Chris Sharp, Far from the Maddening Individual (EN)
In a way, a poem seems to be the most appropriate response to Philippe Durand’s broad and complex photographic mediation on La Vallée des Merveilles. But what would that poem be? How would it written? What would it contain? Perhaps this last question is the easiest to answer: it would contain the truth of the things seen in the famed Vallée des Merveiles– a truth as wild and incontrovertible and as inscrutable as the thousands upon thousands of petroglyphs that teem among its rocks and craggy surfaces. The curious thing about this poem is not so much that the bulk of it would have been written some odd four thousand years ago (for in some cases, it is still being written)– but rather that it would not have a single author. Its authors would be legion and unidentifiable. Anonymously assembling over great stretches of time in the valley, as if it were a piece of virgin vellum, they would inscribe their contributions into the collective text while all but simultaneously (as far as we, history, are concerned) disappearing into the void from whence they came (if what I just wrote seems to describe the internet, that is a mere accident). One pictures them mutely working away, looking up and gazing at one another and vanishing into thin air before they manage to try and speak, their erstwhile presence preserved by nothing more than the marks they have left in stone. And yet what have they told us? Both singularly and together? What has it amounted to?
Philippe Durand’s photographic investigation of La Vallée des Merveilles might offer some clues to this particular mystery, which is perhaps more existential and social than archeological or ethnographic. But while the mystery of these 100,000 plus engravings located in the Argentera massif within the Maritime Alps north of the Italian Riviera, which date to more than 4000 years ago, is a point of interest for Durand, the real interest for him and this work lies elsewhere, and is much more of the order of art and metaphor. It is at once a question of the origins of art and where it may be found, where it could be said to exist, how and ultimately for whom. These engravings, which represent everything from human figures to bulls heads to obviously more recently inscribed Mickey Mouse and the Twin Towers, clearly, in the case of the former, possess a ritual or shamanic function, and in the case of the later, that of graffiti. And yet, the valley hosts them both equally and the same. Indeed, the stuff of perfect, if rural anarchy, these engravings are free of any hierarchy, which, should it ever arise, comes not from with, but from without, as if imposed there by the mutable, internal and fleeting laws of culture.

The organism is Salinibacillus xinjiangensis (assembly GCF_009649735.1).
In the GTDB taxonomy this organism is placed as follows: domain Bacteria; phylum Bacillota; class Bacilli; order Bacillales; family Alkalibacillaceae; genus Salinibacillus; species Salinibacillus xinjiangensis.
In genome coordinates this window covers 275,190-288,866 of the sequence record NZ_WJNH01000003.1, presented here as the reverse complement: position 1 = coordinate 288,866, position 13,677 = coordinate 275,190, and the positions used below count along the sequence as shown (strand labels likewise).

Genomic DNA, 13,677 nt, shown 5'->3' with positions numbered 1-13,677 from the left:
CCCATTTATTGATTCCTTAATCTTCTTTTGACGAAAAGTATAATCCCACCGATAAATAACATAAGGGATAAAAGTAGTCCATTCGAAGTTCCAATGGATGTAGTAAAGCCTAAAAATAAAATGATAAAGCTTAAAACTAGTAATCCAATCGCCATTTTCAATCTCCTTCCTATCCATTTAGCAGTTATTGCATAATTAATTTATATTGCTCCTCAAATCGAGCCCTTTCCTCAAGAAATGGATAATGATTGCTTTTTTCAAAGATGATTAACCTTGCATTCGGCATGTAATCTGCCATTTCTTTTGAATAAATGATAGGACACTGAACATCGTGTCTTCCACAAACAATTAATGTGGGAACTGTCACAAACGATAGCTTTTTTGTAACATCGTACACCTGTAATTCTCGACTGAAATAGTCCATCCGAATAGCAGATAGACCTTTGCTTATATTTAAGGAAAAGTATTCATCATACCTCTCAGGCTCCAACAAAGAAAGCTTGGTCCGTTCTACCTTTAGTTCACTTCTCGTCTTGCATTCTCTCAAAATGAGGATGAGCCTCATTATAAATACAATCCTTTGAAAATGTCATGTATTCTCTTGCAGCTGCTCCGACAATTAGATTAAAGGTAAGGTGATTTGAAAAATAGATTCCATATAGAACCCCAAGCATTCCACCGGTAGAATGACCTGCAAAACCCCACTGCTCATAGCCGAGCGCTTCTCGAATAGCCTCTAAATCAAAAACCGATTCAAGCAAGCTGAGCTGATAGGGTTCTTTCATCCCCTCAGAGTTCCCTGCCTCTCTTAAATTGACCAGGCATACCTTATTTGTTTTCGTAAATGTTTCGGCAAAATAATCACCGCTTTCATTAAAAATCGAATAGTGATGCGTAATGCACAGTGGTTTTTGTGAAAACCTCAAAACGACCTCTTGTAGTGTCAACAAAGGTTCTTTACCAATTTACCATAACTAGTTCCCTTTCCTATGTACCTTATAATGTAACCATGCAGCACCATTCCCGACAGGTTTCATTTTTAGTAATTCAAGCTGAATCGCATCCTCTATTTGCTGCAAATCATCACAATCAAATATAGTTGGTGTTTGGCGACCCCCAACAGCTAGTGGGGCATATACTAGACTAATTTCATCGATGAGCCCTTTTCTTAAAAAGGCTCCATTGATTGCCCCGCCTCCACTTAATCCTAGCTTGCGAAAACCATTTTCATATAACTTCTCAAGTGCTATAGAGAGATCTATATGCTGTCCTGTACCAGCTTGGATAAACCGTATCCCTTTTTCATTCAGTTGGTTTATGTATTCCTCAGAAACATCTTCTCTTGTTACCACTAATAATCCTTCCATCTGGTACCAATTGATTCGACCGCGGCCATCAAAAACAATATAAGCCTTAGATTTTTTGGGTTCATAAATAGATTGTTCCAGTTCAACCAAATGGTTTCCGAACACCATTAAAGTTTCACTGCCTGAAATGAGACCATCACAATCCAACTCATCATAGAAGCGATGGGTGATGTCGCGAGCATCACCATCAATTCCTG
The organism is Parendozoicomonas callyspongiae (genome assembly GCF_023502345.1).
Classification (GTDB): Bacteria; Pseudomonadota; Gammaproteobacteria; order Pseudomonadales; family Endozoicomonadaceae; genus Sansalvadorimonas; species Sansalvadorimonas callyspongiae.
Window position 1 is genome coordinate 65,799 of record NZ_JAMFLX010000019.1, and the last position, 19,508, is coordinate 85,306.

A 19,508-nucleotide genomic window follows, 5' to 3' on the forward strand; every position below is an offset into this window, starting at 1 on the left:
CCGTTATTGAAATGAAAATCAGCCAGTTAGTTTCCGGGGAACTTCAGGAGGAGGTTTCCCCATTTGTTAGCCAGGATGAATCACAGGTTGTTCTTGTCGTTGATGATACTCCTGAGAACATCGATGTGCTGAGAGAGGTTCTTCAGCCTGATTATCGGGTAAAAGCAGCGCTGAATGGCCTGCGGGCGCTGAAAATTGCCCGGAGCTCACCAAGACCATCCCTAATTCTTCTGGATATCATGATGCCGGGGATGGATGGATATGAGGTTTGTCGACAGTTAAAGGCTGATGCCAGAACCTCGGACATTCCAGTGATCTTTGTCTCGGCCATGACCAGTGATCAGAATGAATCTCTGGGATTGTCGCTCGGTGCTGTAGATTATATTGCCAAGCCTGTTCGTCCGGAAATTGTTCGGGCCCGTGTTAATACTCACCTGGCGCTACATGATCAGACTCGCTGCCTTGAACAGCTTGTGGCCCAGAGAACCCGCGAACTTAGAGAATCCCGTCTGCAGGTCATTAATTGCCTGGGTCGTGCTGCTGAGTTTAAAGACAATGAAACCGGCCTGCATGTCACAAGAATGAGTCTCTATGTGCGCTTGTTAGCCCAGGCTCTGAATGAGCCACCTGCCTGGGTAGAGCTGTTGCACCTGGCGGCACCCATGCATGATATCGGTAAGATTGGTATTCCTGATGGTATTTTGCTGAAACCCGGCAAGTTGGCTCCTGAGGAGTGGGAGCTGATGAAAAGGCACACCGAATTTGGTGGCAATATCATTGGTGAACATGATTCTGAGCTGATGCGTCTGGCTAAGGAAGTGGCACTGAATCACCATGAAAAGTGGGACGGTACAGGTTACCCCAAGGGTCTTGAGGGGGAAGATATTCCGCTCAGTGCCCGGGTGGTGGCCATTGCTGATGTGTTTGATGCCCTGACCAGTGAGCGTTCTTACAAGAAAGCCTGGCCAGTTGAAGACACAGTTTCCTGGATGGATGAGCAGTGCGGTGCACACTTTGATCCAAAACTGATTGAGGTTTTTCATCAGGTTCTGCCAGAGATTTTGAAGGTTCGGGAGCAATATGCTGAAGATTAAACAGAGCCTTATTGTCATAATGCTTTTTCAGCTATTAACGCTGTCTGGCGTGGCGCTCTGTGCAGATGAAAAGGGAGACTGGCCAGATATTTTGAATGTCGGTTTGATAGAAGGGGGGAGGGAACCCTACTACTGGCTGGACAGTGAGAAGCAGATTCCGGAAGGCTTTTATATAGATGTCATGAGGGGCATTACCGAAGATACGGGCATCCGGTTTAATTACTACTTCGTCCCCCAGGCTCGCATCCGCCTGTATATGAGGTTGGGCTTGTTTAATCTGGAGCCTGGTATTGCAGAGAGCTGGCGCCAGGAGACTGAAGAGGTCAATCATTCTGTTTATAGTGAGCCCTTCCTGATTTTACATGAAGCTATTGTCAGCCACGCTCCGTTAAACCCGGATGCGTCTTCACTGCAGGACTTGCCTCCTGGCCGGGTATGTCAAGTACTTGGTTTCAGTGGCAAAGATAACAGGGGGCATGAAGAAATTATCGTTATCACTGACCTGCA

Dutifully abiding by the metaphorical horizontality of the place, Durand’s photos prescribe no sense of hierarchy to the images found therein, depicting them as the valley itself contains them. It is for this reason that Durand perceives the valley as not only an Arcadian proto-museum, but also as the ideal museum, period. Devoid of custodian and curator, and therefore virtually any criteria for discrimination, barring one, maybe two exceptions, this museum is a kind of museological utopia avant la lettre (of the museum). These two negative exceptions are integral to its positive, largely all-embracing character, and they are these: authorship and remoteness. Against authorship, and by extension the individual, this museum admits everyone by not admitting anyone specific, at all. Second to this negation is that of location. Given that reaching it requires a three-hour hike, it could be said to conform to certain supposition regarding the difficulty of culture, which, paradoxically negates the first purported lack of prejudice, at least physically, by implying that culture is not for everyone– or at least necessitates work.